Last Updated: Apr. 4, 2012
Three tippy teas, and a picture of a live leaf bud of the tea plant.Tippy tea refers to tea that includes a greater portion of tips (leaf buds). Tippy teas tend to be higher in caffeine, have a more delicate flavor and aroma, and be more expensive, relative to typical teas. The opposite of tippy teas are teas made from a greater portion of large, mature leaves. There is no standard term for these non-tippy teas, which tend to be lower in caffeine, darker in color, have a stronger flavor, and be less expensive.
The standard reference point for the classification of tea as tippy is the orange pekoe grade, made from the top two leaves and leaf bud. Tippy teas range from teas containing a slightly higher proportion of tips or leaf buds than orange pekoe, to those made exclusively out of tips or buds.
The tippy or non-tippy status of a tea is reflected in its grade, with certain grades including the letter "T" as an abbreviation for tippy, e.g. TGFOP or FTGFOP. See our article on grades of tea for a more thorough explanation.
Tippy and non-tippy styles of tea:Some styles of tea are always tippy, as a defining feature of the style. These include silver needle white tea, oriental beauty oolong, huangya, and the black teas Yunnan gold and golden monkey, among many other styles. Teas with "buds" in the name are usually tippy. Breakfast teas, such as English Breakfast and Irish Breakfast, usually include a fair portion of tips in order to achieve a higher caffeine content, but are usually not made exclusively of buds, as the larger leaves impart a bolder flavor and darker color.
At the other end of the spectrum, styles of tea low in tips include shou mei white tea and lapsang souchong. However, teas without leaf buds are not necessarily low grade or made of the largest leaves: for example, lu an melon seed is a style of green tea made only out of the first full leaf on the stalk, and containing neither buds nor more mature leaves.
Assessing portion of tips by a tea's appearance:
This green tea consisting only of tips shows the characteristic rolled appearance and downy white hairs characteristic of tea leaf buds.Identifying tips in loose-leaf tea takes experience due to variability in the appearance of tea leaf across different styles of tea. Leaf buds tend to be folded or rolled up, as they consist of a young leaf that was plucked in the process of unfurling, but many teas are rolled or folded in their production process, and it takes experience to distinguish the natural roll of a tip from the induced rolled leaves of prepared teas.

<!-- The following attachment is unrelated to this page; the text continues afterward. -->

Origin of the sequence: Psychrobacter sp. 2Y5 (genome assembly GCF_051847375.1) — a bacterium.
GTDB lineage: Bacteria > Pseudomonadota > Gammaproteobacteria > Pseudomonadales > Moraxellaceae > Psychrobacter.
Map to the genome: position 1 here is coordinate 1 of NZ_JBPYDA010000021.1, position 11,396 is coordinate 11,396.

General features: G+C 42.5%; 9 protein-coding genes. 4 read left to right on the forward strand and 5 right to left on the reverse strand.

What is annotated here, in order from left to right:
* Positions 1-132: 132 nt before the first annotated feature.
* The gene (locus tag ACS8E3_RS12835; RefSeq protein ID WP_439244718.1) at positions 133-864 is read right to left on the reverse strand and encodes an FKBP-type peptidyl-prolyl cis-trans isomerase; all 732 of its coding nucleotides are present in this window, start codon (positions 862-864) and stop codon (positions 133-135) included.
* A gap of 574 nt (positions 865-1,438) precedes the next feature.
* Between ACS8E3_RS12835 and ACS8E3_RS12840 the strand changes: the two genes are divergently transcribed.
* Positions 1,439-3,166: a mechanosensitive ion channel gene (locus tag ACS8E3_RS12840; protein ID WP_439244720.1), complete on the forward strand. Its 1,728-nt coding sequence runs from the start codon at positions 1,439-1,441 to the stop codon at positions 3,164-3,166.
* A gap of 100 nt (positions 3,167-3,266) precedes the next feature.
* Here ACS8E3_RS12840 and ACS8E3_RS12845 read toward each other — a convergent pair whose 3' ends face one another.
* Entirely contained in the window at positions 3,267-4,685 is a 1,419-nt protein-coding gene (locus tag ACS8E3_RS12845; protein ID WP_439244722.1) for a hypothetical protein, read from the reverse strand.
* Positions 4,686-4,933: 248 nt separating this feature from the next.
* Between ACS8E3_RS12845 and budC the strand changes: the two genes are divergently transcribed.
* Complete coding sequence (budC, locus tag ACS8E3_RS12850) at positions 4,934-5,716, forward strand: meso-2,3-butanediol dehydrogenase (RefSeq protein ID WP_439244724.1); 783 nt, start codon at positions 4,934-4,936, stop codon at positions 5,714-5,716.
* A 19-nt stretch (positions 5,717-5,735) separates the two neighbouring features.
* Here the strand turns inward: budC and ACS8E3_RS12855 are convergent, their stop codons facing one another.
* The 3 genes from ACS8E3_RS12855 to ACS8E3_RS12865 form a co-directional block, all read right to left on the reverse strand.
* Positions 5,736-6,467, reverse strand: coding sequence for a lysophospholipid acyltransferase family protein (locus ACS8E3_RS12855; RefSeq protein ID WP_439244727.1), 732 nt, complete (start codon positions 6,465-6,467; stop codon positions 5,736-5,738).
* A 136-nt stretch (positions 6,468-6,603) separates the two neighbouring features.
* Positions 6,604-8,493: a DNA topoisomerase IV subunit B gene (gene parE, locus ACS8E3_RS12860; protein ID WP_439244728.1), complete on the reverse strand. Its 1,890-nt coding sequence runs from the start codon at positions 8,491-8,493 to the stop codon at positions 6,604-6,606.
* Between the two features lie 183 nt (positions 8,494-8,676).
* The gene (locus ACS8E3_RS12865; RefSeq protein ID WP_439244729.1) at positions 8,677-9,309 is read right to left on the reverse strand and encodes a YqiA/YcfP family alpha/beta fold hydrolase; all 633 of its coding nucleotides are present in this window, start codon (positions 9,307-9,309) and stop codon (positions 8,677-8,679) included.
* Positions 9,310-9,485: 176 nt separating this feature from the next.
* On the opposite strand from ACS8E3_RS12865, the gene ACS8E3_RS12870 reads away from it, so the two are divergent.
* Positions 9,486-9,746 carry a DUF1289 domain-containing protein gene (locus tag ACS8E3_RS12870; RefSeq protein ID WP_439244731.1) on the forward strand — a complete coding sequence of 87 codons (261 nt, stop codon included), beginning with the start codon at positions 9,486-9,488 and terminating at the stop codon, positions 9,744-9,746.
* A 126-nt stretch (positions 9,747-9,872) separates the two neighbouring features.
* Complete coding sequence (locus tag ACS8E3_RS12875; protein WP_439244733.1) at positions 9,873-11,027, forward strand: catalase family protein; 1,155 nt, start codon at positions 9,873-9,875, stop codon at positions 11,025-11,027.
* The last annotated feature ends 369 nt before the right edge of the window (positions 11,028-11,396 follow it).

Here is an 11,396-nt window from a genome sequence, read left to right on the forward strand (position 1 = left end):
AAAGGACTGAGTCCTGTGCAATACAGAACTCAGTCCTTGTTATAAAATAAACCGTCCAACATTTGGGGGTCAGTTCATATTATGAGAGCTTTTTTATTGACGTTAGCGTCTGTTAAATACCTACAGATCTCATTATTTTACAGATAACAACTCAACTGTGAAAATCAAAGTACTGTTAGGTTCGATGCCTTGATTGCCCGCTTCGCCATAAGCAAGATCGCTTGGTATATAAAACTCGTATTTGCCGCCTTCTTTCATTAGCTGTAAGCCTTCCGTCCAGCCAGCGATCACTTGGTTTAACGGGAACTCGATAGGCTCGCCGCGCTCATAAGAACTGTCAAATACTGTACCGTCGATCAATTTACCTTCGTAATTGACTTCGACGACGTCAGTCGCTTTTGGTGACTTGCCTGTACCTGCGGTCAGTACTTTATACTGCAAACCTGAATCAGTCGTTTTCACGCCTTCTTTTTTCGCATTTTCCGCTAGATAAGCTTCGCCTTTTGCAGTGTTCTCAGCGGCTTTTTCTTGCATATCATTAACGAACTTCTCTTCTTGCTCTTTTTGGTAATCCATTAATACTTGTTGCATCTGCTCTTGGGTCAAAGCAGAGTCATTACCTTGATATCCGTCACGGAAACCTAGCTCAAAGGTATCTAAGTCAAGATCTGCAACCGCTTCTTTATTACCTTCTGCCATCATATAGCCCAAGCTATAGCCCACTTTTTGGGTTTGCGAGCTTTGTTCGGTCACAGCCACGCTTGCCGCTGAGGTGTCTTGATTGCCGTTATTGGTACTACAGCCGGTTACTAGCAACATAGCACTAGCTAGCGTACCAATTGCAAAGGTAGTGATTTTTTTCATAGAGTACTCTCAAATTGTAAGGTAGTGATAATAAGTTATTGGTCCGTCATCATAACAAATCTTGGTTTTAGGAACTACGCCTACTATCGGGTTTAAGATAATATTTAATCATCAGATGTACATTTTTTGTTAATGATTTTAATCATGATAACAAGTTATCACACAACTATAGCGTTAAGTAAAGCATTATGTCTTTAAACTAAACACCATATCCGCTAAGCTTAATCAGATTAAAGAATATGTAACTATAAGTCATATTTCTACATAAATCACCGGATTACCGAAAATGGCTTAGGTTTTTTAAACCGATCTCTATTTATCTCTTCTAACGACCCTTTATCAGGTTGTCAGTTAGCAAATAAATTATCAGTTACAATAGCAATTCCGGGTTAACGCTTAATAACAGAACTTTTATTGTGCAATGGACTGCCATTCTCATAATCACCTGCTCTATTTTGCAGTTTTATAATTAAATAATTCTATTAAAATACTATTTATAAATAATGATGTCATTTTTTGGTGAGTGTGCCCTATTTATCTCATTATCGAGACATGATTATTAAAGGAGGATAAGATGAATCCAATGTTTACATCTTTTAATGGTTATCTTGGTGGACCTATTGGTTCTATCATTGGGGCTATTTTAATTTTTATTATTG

Tips and buds also tend to be much smaller than mature leaves, but the size alone is not a good indicator of identifying tips, without a reference point, as different cultivars of tea plant have vastly different sizes of leaves. The tips from a large-leaf cultivar can be significantly larger than mature leaves from a small-leafed cultivar.
Differences in color of the dry leaf can also give you clues as to the portion of the tip. Across all styles of tea, the tips tend to range from lighter in color to the same color. The tips in white tea tend to retain a lighter color than the larger leaves, because the larger leaves undergo greater oxidation during the natural withering process.
This loose-leaf Assam shows some orangish tip.Some black teas show a golden or orangish color of the tips, so seeing golden or orangish tips in the dry leaf can give you a minimum baseline for the portion of tips in the tea. Black tea with a pure golden color consists exclusively of tips. However, the golden appearance is not just a function of the portion of tips but also how the tea is processed, and it is possible to have tippy teas that have the same color as regular black teas, and do not exhibit this golden color at all. Some sources, especially older sources talking about black tea production, use the term "tippy tea" to refer only to tea that has a visible golden appearance to the tips.
With white, green, and oolong teas, the leaf tips often show fine downy hairs, usually with a whitish or silvery appearance. But this feature, as with others, also varies highly based on the cultivar of tea plant used.